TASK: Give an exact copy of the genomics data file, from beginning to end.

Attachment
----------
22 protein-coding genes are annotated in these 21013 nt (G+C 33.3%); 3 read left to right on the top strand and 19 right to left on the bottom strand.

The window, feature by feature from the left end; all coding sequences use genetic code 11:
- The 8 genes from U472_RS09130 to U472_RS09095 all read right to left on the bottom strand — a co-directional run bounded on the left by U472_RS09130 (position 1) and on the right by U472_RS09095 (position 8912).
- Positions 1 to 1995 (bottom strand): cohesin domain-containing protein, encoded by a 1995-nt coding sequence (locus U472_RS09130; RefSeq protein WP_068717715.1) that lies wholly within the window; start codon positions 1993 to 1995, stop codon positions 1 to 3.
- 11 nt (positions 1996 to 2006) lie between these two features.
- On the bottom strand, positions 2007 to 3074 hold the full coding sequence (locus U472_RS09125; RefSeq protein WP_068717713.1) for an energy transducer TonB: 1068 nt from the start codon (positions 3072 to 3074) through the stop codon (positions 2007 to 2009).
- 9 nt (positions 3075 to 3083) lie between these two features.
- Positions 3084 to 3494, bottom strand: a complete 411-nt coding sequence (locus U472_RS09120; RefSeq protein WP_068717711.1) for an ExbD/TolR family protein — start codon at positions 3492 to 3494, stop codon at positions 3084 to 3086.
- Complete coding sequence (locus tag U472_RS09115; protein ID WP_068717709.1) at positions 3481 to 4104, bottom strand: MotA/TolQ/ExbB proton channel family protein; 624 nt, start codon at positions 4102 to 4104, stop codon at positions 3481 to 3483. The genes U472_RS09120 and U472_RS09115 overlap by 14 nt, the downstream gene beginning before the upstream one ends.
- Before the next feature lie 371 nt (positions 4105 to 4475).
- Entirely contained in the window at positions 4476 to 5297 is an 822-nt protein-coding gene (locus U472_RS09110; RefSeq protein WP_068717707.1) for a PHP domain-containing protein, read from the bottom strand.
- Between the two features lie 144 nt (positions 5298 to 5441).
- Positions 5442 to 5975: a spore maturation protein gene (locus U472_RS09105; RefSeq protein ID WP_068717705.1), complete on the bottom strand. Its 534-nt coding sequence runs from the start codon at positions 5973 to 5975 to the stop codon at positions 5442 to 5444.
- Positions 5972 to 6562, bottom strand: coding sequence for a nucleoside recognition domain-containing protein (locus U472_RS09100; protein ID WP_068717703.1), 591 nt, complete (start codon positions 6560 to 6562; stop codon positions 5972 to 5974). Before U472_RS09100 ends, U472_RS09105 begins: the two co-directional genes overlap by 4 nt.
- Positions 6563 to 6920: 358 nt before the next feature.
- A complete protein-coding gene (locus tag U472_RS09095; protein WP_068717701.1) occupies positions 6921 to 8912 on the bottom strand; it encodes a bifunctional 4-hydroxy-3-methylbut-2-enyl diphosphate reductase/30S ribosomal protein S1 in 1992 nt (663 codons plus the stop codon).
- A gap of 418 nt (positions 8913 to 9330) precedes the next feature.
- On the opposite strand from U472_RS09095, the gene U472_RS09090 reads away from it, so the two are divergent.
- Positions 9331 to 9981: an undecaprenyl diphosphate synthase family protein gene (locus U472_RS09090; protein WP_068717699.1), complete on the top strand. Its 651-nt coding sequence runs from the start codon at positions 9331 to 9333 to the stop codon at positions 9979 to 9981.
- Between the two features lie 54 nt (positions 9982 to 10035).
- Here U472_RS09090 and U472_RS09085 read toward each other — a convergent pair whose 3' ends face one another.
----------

22 protein-coding genes are annotated in these 21013 nt (G+C 33.3%); 3 read left to right on the top strand and 19 right to left on the bottom strand.

The window, feature by feature from the left end; all coding sequences use genetic code 11:
- The 8 genes from U472_RS09130 to U472_RS09095 all read right to left on the bottom strand — a co-directional run bounded on the left by U472_RS09130 (position 1) and on the right by U472_RS09095 (position 8912).
- Positions 1 to 1995 (bottom strand): cohesin domain-containing protein, encoded by a 1995-nt coding sequence (locus U472_RS09130; RefSeq protein WP_068717715.1) that lies wholly within the window; start codon positions 1993 to 1995, stop codon positions 1 to 3.
- 11 nt (positions 1996 to 2006) lie between these two features.
- On the bottom strand, positions 2007 to 3074 hold the full coding sequence (locus U472_RS09125; RefSeq protein WP_068717713.1) for an energy transducer TonB: 1068 nt from the start codon (positions 3072 to 3074) through the stop codon (positions 2007 to 2009).
- 9 nt (positions 3075 to 3083) lie between these two features.
- Positions 3084 to 3494, bottom strand: a complete 411-nt coding sequence (locus U472_RS09120; RefSeq protein WP_068717711.1) for an ExbD/TolR family protein — start codon at positions 3492 to 3494, stop codon at positions 3084 to 3086.
- Complete coding sequence (locus tag U472_RS09115; protein ID WP_068717709.1) at positions 3481 to 4104, bottom strand: MotA/TolQ/ExbB proton channel family protein; 624 nt, start codon at positions 4102 to 4104, stop codon at positions 3481 to 3483. The genes U472_RS09120 and U472_RS09115 overlap by 14 nt, the downstream gene beginning before the upstream one ends.
- Before the next feature lie 371 nt (positions 4105 to 4475).
- Entirely contained in the window at positions 4476 to 5297 is an 822-nt protein-coding gene (locus U472_RS09110; RefSeq protein WP_068717707.1) for a PHP domain-containing protein, read from the bottom strand.
- Between the two features lie 144 nt (positions 5298 to 5441).
- Positions 5442 to 5975: a spore maturation protein gene (locus U472_RS09105; RefSeq protein ID WP_068717705.1), complete on the bottom strand. Its 534-nt coding sequence runs from the start codon at positions 5973 to 5975 to the stop codon at positions 5442 to 5444.
- Positions 5972 to 6562, bottom strand: coding sequence for a nucleoside recognition domain-containing protein (locus U472_RS09100; protein ID WP_068717703.1), 591 nt, complete (start codon positions 6560 to 6562; stop codon positions 5972 to 5974). Before U472_RS09100 ends, U472_RS09105 begins: the two co-directional genes overlap by 4 nt.
- Positions 6563 to 6920: 358 nt before the next feature.
- A complete protein-coding gene (locus tag U472_RS09095; protein WP_068717701.1) occupies positions 6921 to 8912 on the bottom strand; it encodes a bifunctional 4-hydroxy-3-methylbut-2-enyl diphosphate reductase/30S ribosomal protein S1 in 1992 nt (663 codons plus the stop codon).
- A gap of 418 nt (positions 8913 to 9330) precedes the next feature.
- On the opposite strand from U472_RS09095, the gene U472_RS09090 reads away from it, so the two are divergent.
- Positions 9331 to 9981: an undecaprenyl diphosphate synthase family protein gene (locus U472_RS09090; protein WP_068717699.1), complete on the top strand. Its 651-nt coding sequence runs from the start codon at positions 9331 to 9333 to the stop codon at positions 9979 to 9981.
- Between the two features lie 54 nt (positions 9982 to 10035).
- Here U472_RS09090 and U472_RS09085 read toward each other — a convergent pair whose 3' ends face one another.